Crick was still in Iraq and it was just her and Deacon, trying to keep Deacon’s
business afloat. She’d been afraid then and had worked like her place in
Deacon’s home depended on her usefulness, and although she’d outgrown the
fear, mostly, she hadn’t outgrown that love of being needed.
So she was surprised when, the third time she dodged behind his elbow to
take one Kleenex in a plastic bag and replace it with another, Jeff stopped
responding to the vows Jon was reciting, wrapped a playful arm around her
head, and grinned.
“Benny, my love, are you angling for the same service when it’s your
and tousled his absolutely perfectly cemented hair. “Damned straight, Jeffy.
Right after you and Collin bear me up the aisle in my own sedan chair.”
That elicited a laugh from the crowd, and Jeff bent down and dropped a
teary kiss in her hair. “It’s a deal, oh short one. You take good care of us.”
She smiled at him, a little watery herself. She’d practically sobbed
through Crick and Deacon’s wedding three years ago, hadn’t been much
better through Shane and Mikhail’s, and had barely held it together through
Lucas and Kimmy’s. The only reason she’d been able to tough it out through
this one was because Jeff was doing all the crying for her, but now that she
had to talk and look the happiness straight in the eye, she might not make it.
“Well”—she sniffled—“you guys always take good care of us right
back.” Her voice broke unapologetically on the last word, and Jeffy crushed
her to his chest for a good, solid hug.
After a moment, Jon said, “Now, Benny, until it’s your turn, you really
don’t get to spend all that time up here, you know that, right?”
General laughter echoed from the small crowd of friends and family
under the oak trees. They stood by the granite outcropping that marked the
swimming hole, and for a moment in the shade, her Uncle Jeffy hugged her
and she was happy. Then she felt a hand on her elbow as she stepped out of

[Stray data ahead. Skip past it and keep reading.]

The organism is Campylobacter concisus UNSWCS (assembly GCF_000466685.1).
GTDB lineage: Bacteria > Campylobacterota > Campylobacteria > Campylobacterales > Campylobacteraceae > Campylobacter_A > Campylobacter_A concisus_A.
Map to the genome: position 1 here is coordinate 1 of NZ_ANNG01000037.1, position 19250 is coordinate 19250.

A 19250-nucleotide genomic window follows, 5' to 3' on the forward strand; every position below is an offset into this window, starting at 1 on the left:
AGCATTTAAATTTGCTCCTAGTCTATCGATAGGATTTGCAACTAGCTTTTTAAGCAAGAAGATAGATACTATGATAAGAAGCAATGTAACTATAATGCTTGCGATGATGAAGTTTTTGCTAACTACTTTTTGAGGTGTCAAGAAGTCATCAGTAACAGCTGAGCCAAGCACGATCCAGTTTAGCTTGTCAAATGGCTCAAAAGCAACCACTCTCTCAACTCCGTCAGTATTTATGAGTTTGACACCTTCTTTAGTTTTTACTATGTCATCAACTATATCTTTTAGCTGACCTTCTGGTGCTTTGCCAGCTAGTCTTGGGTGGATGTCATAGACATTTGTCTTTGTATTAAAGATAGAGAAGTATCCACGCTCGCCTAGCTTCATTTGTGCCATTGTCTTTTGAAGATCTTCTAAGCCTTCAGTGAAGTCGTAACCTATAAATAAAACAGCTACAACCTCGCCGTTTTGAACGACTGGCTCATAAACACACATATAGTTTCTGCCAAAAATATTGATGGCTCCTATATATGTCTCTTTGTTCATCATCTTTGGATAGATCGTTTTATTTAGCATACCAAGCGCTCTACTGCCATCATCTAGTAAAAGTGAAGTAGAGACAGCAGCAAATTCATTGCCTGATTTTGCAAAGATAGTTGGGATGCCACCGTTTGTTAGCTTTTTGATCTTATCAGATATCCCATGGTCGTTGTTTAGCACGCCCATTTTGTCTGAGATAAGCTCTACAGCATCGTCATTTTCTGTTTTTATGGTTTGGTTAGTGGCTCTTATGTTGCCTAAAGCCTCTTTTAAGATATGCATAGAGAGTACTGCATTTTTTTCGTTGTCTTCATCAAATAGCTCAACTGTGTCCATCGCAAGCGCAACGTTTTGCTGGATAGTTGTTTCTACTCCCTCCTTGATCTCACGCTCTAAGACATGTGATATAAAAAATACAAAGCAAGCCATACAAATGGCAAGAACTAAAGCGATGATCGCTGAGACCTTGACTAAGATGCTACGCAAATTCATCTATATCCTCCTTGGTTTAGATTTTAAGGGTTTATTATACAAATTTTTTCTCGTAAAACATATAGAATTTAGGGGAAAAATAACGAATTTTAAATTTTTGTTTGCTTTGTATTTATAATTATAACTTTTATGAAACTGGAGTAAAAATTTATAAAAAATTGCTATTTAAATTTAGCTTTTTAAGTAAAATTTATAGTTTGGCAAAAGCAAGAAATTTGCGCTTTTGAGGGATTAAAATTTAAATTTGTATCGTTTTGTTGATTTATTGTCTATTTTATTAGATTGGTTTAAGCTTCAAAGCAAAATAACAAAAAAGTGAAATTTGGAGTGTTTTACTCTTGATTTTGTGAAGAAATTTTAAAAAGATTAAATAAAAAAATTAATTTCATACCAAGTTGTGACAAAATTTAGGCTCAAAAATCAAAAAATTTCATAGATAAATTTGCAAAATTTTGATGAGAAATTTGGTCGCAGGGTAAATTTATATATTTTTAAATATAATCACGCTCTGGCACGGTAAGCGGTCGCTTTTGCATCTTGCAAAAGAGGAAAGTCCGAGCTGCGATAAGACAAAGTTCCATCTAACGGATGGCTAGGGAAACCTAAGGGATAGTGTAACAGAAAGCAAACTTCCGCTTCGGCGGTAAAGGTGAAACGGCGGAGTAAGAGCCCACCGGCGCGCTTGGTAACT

Looking up, she saw Deacon, his small, square-jawed face with those
pretty green eyes and brown-blond hair, and he engulfed her in his arms. He
smelled so good. She picked his fabric softener and bought his bodywash, but
there was more to his smell than that. Deacon had worn a suit, to keep Jon
company because Jon never wore suits, and she could smell sweat underneath
and the ever-present, honest smell of horse, and there was Deacon. For six
years that smell had meant comfort and home, and as she lost her nut for
happiness in his arms, a part of her was crying because she knew that very
soon, that would have to change.
Jon finished speaking and Jeff and Collin exchanged what appeared to be
a very chaste kiss. Benny knew most of the people there in the shade of the
oak trees, even Collin’s family, although there were a few friends from Jeff’s
work that she hadn’t met yet, and they all applauded happily. Deacon relaxed
his arms around her shoulders, and suddenly Benny’s pride and joy ignored
her mother and said, “Deacon, I was so good, I didn’t talk at all!” at the same
time Benny’s beloved said, “Deacon, I’ll trade ya!”
Angel into his arms. Her riotously curly brown hair was strung up with
ribbons, and even though she was nearing six, she could still squeal like a
toddler when he swung her plump little body high in the air.
Benny turned to Drew with a sniffly smile only to see something alien
shadowing his eyes.
He reached out with a thumb to wipe a leftover tear, and she felt her
eyebrows knit. “What?” she asked.
He grimaced, and it wasn’t his comforting bright smile. “Benny, you
know I love the guy like a brother, right?” he asked soberly, and she nodded.
The rest of the company had moved into the receiving line, and she worried
about not being there. Drew backed them up into the shade next to the boulder
“Yeah, so do I,” she told him, trying to lighten the moment.
Drew just shook his head. He had wonderful eyes—dark, dark brown,
intelligent, soulful. When he blinked, dark lashes, obscenely long, swept over